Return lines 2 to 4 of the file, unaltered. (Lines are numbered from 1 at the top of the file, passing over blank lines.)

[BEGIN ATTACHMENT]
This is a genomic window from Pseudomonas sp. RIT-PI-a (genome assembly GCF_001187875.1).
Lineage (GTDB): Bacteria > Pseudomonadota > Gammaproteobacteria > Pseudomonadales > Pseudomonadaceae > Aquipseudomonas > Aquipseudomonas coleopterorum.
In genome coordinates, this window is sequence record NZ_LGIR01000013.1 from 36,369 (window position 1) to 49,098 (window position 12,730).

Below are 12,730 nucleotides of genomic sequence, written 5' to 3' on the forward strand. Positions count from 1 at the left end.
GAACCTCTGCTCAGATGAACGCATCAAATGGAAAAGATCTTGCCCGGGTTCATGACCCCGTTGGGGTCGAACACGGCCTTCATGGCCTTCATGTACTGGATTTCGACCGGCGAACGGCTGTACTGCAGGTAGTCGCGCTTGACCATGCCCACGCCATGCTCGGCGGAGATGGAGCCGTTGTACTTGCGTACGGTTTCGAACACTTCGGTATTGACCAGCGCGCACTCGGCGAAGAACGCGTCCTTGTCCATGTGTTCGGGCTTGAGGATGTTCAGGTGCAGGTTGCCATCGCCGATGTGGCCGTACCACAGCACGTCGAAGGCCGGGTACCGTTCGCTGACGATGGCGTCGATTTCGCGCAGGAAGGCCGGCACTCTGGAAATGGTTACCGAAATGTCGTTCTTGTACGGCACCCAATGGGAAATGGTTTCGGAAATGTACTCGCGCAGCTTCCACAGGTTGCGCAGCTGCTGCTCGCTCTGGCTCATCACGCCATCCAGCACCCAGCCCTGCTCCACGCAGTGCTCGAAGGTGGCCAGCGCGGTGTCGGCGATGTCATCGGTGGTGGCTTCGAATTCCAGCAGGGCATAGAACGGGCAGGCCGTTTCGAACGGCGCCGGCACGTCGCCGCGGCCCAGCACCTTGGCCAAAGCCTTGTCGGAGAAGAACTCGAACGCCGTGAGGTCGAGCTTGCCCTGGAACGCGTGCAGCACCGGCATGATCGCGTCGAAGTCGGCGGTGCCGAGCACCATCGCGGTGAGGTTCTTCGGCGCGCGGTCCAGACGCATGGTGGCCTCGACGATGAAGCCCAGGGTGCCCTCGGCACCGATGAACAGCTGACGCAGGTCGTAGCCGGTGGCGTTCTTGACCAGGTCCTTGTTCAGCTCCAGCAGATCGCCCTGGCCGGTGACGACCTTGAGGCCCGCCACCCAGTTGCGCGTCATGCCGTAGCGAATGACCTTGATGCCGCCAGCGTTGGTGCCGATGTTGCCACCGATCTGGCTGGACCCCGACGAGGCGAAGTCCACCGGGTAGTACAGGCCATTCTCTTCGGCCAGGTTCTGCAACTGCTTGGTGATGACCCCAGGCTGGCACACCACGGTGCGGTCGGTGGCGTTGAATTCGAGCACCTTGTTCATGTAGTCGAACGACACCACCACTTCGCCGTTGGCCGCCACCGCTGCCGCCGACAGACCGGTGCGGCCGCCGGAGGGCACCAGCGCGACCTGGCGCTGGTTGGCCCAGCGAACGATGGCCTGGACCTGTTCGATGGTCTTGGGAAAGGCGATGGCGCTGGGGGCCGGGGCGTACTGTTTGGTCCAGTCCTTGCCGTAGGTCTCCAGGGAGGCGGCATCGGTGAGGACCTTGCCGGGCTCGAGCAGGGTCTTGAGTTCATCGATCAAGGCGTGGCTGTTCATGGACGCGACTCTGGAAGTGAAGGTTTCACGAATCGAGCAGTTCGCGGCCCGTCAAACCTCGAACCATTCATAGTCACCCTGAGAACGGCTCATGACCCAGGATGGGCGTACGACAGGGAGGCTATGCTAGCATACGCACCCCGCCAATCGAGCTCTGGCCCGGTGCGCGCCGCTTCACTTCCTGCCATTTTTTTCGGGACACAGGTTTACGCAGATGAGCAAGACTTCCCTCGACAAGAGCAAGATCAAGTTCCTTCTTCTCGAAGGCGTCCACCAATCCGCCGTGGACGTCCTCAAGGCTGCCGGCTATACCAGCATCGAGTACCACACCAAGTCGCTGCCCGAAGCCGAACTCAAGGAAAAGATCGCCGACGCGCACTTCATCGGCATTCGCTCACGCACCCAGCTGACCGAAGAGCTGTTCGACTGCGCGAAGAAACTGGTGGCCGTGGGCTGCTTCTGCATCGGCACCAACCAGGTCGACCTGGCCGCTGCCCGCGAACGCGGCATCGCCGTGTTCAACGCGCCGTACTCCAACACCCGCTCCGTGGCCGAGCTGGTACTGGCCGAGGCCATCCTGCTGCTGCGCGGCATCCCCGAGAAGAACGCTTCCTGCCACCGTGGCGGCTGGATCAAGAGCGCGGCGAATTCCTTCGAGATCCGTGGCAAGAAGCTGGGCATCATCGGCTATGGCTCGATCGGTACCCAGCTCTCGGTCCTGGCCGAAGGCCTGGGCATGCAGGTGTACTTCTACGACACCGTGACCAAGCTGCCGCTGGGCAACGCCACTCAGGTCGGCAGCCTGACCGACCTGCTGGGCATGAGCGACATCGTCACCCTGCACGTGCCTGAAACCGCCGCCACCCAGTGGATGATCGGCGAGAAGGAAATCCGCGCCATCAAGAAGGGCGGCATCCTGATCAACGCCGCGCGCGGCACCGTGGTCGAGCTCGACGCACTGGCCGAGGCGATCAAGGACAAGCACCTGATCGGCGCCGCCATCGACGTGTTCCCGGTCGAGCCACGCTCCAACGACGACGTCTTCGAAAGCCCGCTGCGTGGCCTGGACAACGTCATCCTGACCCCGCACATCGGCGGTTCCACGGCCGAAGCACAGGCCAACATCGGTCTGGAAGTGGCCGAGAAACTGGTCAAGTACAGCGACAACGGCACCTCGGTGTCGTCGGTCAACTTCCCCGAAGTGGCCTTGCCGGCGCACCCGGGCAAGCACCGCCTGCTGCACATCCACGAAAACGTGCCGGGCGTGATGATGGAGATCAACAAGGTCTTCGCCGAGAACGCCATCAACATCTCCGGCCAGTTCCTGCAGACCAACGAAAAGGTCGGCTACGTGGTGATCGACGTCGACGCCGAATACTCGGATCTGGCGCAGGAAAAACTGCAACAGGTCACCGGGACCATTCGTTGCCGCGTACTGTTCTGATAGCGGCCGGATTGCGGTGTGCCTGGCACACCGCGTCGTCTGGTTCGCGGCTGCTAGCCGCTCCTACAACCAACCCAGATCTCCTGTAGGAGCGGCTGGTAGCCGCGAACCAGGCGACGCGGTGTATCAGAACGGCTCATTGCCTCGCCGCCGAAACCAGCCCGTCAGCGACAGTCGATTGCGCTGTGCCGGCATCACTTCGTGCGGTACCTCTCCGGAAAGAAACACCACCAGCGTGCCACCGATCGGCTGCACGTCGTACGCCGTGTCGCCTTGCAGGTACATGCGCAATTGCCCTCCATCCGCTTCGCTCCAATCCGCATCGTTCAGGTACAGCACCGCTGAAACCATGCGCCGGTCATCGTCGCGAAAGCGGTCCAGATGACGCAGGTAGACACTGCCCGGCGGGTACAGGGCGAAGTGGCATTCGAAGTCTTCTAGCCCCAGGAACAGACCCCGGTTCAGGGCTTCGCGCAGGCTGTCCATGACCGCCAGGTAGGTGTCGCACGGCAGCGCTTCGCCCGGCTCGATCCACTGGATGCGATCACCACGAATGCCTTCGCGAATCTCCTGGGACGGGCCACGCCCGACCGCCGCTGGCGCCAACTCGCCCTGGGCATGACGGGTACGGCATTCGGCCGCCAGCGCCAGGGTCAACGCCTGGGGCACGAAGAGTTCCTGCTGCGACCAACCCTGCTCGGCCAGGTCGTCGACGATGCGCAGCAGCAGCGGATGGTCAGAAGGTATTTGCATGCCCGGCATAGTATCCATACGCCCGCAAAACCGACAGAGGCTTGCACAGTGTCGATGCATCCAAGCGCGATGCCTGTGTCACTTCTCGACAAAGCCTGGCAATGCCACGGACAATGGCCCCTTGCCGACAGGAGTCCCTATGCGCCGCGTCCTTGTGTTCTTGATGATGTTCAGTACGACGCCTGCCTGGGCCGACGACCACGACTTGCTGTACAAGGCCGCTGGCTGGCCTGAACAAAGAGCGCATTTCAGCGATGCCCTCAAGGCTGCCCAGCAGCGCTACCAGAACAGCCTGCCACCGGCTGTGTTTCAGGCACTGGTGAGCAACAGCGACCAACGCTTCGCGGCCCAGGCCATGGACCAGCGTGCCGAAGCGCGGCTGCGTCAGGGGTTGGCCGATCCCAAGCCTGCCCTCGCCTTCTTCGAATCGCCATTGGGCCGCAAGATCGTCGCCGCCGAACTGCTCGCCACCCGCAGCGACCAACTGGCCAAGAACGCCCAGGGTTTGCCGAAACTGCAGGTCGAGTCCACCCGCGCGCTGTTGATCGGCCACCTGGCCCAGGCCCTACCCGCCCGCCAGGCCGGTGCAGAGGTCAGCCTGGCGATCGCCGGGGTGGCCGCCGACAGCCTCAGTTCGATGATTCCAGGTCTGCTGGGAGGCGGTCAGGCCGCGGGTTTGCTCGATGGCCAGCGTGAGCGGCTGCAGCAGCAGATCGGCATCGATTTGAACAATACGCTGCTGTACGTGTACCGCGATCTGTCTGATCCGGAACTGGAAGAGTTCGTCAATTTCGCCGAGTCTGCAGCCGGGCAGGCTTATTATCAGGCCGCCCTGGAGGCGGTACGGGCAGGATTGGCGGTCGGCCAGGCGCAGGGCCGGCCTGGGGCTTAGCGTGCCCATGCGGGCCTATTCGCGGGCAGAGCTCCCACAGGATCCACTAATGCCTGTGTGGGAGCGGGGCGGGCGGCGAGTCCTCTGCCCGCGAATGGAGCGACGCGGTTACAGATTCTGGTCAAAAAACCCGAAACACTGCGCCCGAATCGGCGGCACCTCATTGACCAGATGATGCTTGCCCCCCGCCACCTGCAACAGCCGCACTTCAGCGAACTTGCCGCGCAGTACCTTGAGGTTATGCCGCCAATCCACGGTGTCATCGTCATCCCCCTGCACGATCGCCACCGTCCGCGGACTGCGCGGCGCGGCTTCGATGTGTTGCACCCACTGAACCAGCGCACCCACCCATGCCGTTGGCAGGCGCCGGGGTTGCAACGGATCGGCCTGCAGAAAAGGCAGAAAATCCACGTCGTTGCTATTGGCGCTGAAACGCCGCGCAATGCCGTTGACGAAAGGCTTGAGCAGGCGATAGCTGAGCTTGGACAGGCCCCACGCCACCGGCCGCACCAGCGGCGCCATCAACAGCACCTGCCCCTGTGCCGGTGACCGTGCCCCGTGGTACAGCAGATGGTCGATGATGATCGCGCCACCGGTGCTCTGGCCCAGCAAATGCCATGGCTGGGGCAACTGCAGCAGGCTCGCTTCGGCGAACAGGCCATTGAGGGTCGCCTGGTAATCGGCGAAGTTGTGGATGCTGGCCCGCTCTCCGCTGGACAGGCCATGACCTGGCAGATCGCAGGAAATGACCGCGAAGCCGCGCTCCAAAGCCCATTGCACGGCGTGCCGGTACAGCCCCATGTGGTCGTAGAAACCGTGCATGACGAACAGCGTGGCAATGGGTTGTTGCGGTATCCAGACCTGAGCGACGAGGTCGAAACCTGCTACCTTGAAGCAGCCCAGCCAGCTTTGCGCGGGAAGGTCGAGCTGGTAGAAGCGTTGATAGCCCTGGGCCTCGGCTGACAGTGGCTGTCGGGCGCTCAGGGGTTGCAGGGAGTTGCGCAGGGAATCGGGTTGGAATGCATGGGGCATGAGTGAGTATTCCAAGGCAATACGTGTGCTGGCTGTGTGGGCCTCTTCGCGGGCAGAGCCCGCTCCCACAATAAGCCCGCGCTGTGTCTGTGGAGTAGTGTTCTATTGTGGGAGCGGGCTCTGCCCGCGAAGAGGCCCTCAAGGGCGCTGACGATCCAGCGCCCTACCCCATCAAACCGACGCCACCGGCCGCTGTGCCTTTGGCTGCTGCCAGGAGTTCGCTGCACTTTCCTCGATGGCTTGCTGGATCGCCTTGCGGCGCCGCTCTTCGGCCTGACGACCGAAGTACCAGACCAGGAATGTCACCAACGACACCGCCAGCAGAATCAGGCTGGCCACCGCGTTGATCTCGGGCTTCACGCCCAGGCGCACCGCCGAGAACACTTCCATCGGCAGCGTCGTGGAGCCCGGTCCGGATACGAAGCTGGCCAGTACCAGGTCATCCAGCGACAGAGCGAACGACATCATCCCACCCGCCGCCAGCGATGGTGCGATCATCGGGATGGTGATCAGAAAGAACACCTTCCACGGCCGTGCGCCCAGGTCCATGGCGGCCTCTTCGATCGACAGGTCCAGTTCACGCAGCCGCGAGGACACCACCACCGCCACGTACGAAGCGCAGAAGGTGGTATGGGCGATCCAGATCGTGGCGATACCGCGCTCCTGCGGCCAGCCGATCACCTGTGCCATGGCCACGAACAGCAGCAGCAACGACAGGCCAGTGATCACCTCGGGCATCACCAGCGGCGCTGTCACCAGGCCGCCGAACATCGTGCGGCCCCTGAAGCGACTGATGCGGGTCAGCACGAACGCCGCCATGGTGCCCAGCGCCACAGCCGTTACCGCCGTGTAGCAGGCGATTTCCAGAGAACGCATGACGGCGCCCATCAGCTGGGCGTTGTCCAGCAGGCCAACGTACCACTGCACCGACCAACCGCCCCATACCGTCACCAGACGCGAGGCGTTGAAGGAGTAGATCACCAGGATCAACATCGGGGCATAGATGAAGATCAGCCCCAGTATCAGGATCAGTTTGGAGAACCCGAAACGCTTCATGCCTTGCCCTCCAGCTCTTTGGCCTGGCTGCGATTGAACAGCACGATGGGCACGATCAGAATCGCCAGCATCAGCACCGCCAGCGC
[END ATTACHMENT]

Lineage (GTDB): Bacteria > Pseudomonadota > Gammaproteobacteria > Pseudomonadales > Pseudomonadaceae > Aquipseudomonas > Aquipseudomonas coleopterorum.
In genome coordinates, this window is sequence record NZ_LGIR01000013.1 from 36,369 (window position 1) to 49,098 (window position 12,730).

Below are 12,730 nucleotides of genomic sequence, written 5' to 3' on the forward strand. Positions count from 1 at the left end.